Bella at midnight

Bella at midnight is a fantasy story about a girl, Bella, who lives in Moranmoor, as a village girl. Eventually she makes friends with the prince, Julian. Than Bella uncovers an evil plot and she is the only one that can stop it. I think this book is very intriguing because it is fast paced and I could easily picture everything. This book is griping because each part is told from a different point of view. It is amazing how the author pulls together these two different stories into a unified whole. For example on page 142 and 143 Bella's Stepmother meets Bella, and the stories are than pulled together. Not only is it fast paced but I could easily picture everything in the story. Bella's house and the castle courtyard came alive in Diane Stanley's hands. The opulent stepmothers house is also fantastic. In one particular scene I felt like I was actually there in the Castle, " It's soaring ceilings and blazing torches, all decked out for a royal wedding with rich tapestries and many-colored banners and swags of greenery and flowers! And, oh, the gold dishes and goblets upon the tables and the musicians up in the gallery making their music." This book is great because it has magic, mystery, and romance--everything a fairy tale could possible be. This book reminded me of The Two Princesses of Bamarre and East because both of these books are mysterious romances. Another similar story is Once Upon a Marigold. Anybody from the age of 8-12 would like this book, but I think it holds a special appeal for girls. This fantastic story will stay in your mind long after you put it down.

Best Book I've Read in Years!

This book is so great. I could hardly put it down. I am a mom, an English Major, and an Elementary School teacher who loves a good read. This was fantastic. It would be great for an English teacher who is teaching point of view. I read it for fun because I am always looking for good books to read to my daughters and students. Read it -- You'll be glad you did!


The other reviews have all done a great job of reviewing the plot, so I won't do it again. I'll simply add my two cents. I'm an adult who has taken to reading juvenille fiction simply because of all the graphic trash out there for being sold as adult fiction. I was happy to find I need have no such reservations about this book--it was clean. To the reviewer who said that the first chapter talking about Bella's birth was inappropriate for 10-year-olds, I disagree. It was not graphic. I think few parents would find anything offensive in it--but, of course, if there is any concern, I would urge parents to read the first chapter themselves before deciding. I know some readers might have a hard time with the fact that each chapter has a different narrator--I did not. In fact, I enjoyed getting different view points. It rounds out the story better than way. The story was not brilliant--but it was a fun read, and don't be misled thinking it's just another Cinderella story. I dislike those cheap rip-offs that require little imagination. "Bella at Midnight" much more than that!

Impossible things are happening every day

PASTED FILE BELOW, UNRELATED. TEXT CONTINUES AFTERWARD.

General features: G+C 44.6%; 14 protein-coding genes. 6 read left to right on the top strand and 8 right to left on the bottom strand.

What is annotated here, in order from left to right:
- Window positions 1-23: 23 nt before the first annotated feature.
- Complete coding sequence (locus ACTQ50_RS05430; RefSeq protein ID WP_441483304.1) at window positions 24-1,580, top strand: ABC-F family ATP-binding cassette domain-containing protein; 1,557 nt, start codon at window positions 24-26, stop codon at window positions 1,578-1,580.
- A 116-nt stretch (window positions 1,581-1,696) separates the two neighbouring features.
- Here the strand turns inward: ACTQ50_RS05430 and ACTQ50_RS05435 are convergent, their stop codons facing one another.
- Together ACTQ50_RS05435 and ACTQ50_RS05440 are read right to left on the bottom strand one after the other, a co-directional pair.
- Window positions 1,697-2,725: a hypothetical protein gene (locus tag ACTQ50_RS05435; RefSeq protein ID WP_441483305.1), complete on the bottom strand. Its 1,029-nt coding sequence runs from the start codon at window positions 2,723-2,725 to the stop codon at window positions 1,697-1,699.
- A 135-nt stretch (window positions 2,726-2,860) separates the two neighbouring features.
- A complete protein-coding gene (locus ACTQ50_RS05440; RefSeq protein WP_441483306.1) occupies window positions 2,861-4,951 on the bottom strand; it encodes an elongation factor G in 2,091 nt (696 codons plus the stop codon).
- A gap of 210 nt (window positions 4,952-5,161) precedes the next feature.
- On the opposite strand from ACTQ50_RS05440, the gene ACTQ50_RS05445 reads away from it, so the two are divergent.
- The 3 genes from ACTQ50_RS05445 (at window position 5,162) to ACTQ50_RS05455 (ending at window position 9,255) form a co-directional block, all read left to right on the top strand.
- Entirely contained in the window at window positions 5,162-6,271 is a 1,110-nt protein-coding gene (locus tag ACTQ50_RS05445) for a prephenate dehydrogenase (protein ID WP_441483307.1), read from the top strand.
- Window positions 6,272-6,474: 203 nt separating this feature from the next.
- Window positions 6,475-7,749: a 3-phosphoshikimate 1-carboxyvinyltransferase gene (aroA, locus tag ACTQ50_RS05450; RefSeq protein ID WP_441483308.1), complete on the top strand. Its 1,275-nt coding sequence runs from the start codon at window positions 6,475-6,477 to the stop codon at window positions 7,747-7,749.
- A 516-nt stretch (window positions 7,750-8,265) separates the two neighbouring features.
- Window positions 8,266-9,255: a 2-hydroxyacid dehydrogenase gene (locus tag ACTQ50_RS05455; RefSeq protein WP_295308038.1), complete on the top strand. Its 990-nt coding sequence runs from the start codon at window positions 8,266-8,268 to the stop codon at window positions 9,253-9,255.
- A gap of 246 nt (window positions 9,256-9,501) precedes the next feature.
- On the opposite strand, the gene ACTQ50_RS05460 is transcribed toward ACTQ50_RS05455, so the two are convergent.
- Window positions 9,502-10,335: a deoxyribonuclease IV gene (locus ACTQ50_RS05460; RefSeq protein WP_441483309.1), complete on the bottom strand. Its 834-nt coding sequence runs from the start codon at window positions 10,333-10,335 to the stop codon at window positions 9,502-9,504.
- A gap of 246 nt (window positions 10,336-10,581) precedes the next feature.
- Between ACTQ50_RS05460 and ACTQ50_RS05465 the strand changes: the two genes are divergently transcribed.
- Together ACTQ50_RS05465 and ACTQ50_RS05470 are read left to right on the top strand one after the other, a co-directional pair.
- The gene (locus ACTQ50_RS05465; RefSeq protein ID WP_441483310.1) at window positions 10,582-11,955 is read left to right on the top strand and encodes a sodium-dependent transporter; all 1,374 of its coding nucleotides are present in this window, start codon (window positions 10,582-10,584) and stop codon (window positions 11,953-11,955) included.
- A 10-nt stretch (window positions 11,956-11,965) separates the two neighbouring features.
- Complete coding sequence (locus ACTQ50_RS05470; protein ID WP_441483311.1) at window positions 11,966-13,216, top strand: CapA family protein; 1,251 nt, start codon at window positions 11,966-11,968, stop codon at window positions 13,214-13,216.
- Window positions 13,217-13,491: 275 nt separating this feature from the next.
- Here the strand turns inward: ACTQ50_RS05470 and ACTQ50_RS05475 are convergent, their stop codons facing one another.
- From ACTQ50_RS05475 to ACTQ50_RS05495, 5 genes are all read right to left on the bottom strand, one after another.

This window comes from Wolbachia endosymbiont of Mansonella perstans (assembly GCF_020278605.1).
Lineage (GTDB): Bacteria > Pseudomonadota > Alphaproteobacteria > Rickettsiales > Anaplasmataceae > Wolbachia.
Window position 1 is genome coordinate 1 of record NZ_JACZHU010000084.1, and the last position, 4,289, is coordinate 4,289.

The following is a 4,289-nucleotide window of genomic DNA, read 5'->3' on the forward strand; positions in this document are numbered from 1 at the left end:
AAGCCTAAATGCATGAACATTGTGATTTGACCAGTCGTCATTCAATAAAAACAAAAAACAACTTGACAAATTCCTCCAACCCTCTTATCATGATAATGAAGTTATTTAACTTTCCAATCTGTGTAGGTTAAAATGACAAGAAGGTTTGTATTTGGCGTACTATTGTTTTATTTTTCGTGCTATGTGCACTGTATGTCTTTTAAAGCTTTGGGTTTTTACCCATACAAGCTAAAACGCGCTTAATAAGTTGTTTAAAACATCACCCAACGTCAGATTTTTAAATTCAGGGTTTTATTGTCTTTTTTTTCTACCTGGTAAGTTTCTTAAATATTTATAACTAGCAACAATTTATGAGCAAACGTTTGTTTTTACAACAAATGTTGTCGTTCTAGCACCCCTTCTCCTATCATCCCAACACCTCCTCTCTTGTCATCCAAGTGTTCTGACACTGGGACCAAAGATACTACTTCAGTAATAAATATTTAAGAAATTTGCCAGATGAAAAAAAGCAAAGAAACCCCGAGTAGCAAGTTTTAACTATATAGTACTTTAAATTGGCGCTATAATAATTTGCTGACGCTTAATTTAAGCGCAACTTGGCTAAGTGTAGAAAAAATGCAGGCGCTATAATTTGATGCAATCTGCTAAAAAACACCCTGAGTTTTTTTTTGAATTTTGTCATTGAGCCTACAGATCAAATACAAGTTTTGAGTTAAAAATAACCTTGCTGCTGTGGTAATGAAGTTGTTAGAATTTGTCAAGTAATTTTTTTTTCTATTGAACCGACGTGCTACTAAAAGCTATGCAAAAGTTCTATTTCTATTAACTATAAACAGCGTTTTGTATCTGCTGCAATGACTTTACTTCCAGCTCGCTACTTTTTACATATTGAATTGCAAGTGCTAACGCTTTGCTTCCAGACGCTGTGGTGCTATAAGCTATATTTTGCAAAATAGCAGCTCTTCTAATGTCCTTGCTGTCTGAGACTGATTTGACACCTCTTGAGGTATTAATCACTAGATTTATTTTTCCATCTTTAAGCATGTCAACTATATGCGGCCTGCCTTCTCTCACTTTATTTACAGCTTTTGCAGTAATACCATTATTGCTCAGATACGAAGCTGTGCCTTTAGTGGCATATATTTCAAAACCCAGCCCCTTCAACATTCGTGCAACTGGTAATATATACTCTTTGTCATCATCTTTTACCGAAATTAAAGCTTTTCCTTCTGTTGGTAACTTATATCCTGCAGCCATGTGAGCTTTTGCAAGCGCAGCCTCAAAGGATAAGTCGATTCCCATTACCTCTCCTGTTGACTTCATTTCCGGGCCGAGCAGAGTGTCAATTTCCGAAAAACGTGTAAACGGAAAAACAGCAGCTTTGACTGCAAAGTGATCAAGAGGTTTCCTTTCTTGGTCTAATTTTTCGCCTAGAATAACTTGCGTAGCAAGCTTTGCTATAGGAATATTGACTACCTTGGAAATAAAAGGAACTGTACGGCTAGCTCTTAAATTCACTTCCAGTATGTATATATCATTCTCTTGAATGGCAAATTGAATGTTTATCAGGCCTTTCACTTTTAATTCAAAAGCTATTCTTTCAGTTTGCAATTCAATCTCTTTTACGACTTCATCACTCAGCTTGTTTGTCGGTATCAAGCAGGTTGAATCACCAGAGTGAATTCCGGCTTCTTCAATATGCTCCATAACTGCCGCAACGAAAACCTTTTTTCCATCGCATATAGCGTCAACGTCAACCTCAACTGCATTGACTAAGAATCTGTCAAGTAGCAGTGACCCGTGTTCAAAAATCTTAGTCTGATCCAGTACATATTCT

Hello, Diane Stanley. You're looking well today. Could it be the result of a new haircut? A new shirt? Or could it be the fact that you've just written a work of fiction that is getting resounding, unending, and universal applause? I think that might be the case. You look at "Bella At Midnight" and you don't exactly know what to think. It's a nice cover and all, but is it any good? Well, there's a starred review of it in Kirkus, a starred review of it in Booklist, and a starred review of it in School Library Journal. So, yes, it is indeed good. More importantly, it does something that I would have seriously doubted possible until this time. It takes that old chestnut of a Cinderella myth, pumps it full of new life and vitality, and sends it spinning off into the ether like some kind of newfangled original tale. I still had qualms with some aspects of the storytelling, but for three-dimensional characters, magnificent plotting, and a great bit of writing through and through, "Bella At Midnight" is near impossible to beat. The child was unwanted. Her mother had died in childbirth and her father wanted nothing to do with her, so unbalanced was he by his wife's death. So it was that Isabel (nicknamed Bella) was taken from her father's home and tended to by a peasant wetnurse by the name of Beatrice who had lately tended to the prince himself. Prince Julian, the third son in his family, often comes back to visit this wetnurse of his, and over the years it becomes clear that the person he seeks most often on his visits is Bella. But it isn't until Bella is a teenager that she is told the truth about herself. The peasant family who has loved her all these years? Not her family. Without any advance notice, Bella is shipped away from everyone and everything she has ever loved to live with a father she's never known alongside a new stepmother and stepsister. Sound familiar? The story of Cinderella has been retold for a new generation and with it comes a story full of intrigue, miracles, magic, and even a pair of tiny glass slippers. It's all here. What's remarkable is how Stanley manages to incorporate all these details and never loose sight of her own original story. In this book, each chapter is told from a different person's point of view. Once in a while a singler person's P.O.V. will occur twice in a row, but usually that's out of sheer narrative necessity. What this multiple-narrative really manages to do is give almost everyone a voice. If Bella's stepmother is vicious or her stepsister proud, you learn why that might be from their separate stories. Talk about well-rounded storytelling! Not everyone gets a voice, I'll admit. We never really get inside of Bella's father's head (thankfully!) but we can see rather clearly why he acts the way he does. And any author that is able to make a privileged prince of pure heart and mind sound like someone you'd actually want to hang out with (to say nothing of perfect beautifu